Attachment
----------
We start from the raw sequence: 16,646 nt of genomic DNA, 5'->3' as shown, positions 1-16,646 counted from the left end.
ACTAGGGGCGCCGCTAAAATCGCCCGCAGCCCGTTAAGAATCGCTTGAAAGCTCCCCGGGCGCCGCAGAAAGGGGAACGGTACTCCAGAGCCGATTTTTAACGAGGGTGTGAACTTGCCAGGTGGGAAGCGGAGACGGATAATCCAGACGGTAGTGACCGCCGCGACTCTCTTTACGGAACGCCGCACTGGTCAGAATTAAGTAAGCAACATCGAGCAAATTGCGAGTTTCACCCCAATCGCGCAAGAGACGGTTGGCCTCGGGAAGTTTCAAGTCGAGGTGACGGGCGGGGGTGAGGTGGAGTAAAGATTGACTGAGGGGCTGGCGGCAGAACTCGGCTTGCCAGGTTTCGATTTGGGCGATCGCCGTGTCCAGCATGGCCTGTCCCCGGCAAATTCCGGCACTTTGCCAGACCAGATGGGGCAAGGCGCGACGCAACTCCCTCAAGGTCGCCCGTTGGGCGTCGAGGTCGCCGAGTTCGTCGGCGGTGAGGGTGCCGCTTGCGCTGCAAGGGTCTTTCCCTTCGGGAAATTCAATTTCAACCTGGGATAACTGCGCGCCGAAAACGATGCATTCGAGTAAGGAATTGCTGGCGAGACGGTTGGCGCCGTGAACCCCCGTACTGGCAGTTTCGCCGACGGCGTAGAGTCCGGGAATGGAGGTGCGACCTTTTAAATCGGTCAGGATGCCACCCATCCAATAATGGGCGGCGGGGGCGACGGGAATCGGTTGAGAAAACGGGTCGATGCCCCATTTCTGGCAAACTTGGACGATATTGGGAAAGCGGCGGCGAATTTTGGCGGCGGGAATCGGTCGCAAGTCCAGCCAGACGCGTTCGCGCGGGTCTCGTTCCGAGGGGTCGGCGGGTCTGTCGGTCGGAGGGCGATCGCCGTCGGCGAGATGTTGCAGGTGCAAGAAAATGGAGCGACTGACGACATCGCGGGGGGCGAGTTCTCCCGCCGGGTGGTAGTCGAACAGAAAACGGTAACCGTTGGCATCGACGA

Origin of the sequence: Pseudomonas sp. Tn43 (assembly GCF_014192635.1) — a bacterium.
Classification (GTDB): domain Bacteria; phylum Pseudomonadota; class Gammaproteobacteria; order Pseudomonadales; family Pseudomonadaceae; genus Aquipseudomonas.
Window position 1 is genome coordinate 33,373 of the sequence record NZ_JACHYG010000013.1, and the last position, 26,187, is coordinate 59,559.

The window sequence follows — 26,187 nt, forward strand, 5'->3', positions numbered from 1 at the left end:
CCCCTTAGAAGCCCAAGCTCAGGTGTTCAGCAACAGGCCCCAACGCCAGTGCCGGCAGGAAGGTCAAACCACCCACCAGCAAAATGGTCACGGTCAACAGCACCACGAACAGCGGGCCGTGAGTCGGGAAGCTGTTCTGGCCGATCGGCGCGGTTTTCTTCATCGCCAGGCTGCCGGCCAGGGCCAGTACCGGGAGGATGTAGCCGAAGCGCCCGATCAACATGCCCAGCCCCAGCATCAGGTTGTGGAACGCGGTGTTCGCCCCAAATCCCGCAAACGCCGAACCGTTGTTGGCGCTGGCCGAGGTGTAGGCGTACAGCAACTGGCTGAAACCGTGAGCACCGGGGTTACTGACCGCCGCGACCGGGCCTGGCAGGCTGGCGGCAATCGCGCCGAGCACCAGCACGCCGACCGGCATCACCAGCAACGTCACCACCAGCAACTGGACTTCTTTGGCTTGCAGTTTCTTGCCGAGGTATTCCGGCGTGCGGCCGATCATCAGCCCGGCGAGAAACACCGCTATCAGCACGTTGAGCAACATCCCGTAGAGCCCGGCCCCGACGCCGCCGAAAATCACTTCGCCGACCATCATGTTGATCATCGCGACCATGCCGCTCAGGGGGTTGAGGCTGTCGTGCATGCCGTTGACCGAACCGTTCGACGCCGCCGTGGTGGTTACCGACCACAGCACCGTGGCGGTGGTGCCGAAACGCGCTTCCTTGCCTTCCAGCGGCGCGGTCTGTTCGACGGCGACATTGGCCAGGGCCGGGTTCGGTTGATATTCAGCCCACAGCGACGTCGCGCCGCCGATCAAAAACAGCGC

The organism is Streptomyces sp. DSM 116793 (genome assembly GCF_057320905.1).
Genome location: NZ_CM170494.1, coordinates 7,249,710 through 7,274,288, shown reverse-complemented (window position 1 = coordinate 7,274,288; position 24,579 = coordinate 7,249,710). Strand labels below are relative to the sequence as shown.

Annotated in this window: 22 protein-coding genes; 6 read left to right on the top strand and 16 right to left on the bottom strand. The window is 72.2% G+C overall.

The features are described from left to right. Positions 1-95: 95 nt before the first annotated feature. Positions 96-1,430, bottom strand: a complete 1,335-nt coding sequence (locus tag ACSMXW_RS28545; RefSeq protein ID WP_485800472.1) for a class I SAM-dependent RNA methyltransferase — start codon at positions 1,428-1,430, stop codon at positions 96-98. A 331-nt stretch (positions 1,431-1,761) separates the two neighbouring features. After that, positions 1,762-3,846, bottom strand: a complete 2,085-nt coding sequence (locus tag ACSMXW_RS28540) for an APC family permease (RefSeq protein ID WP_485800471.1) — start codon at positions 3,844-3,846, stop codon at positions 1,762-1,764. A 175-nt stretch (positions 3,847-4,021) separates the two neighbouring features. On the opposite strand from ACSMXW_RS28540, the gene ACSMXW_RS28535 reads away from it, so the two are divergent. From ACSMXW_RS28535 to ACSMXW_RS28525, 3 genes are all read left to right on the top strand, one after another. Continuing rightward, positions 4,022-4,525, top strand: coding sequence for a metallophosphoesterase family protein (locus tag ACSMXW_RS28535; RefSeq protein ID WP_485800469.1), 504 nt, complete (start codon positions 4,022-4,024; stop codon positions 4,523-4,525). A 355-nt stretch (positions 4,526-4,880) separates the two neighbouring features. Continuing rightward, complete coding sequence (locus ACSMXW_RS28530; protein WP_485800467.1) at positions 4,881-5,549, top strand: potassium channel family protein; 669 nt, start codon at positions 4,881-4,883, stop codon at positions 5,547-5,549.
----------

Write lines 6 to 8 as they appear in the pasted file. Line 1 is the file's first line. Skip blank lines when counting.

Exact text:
The window sequence follows — 26,187 nt, forward strand, 5'->3', positions numbered from 1 at the left end:
CCCCTTAGAAGCCCAAGCTCAGGTGTTCAGCAACAGGCCCCAACGCCAGTGCCGGCAGGAAGGTCAAACCACCCACCAGCAAAATGGTCACGGTCAACAGCACCACGAACAGCGGGCCGTGAGTCGGGAAGCTGTTCTGGCCGATCGGCGCGGTTTTCTTCATCGCCAGGCTGCCGGCCAGGGCCAGTACCGGGAGGATGTAGCCGAAGCGCCCGATCAACATGCCCAGCCCCAGCATCAGGTTGTGGAACGCGGTGTTCGCCCCAAATCCCGCAAACGCCGAACCGTTGTTGGCGCTGGCCGAGGTGTAGGCGTACAGCAACTGGCTGAAACCGTGAGCACCGGGGTTACTGACCGCCGCGACCGGGCCTGGCAGGCTGGCGGCAATCGCGCCGAGCACCAGCACGCCGACCGGCATCACCAGCAACGTCACCACCAGCAACTGGACTTCTTTGGCTTGCAGTTTCTTGCCGAGGTATTCCGGCGTGCGGCCGATCATCAGCCCGGCGAGAAACACCGCTATCAGCACGTTGAGCAACATCCCGTAGAGCCCGGCCCCGACGCCGCCGAAAATCACTTCGCCGACCATCATGTTGATCATCGCGACCATGCCGCTCAGGGGGTTGAGGCTGTCGTGCATGCCGTTGACCGAACCGTTCGACGCCGCCGTGGTGGTTACCGACCACAGCACCGTGGCGGTGGTGCCGAAACGCGCTTCCTTGCCTTCCAGCGGCGCGGTCTGTTCGACGGCGACATTGGCCAGGGCCGGGTTCGGTTGATATTCAGCCCACAGCGACGTCGCGCCGCCGATCAAAAACAGCGC

The organism is Streptomyces sp. DSM 116793 (genome assembly GCF_057320905.1).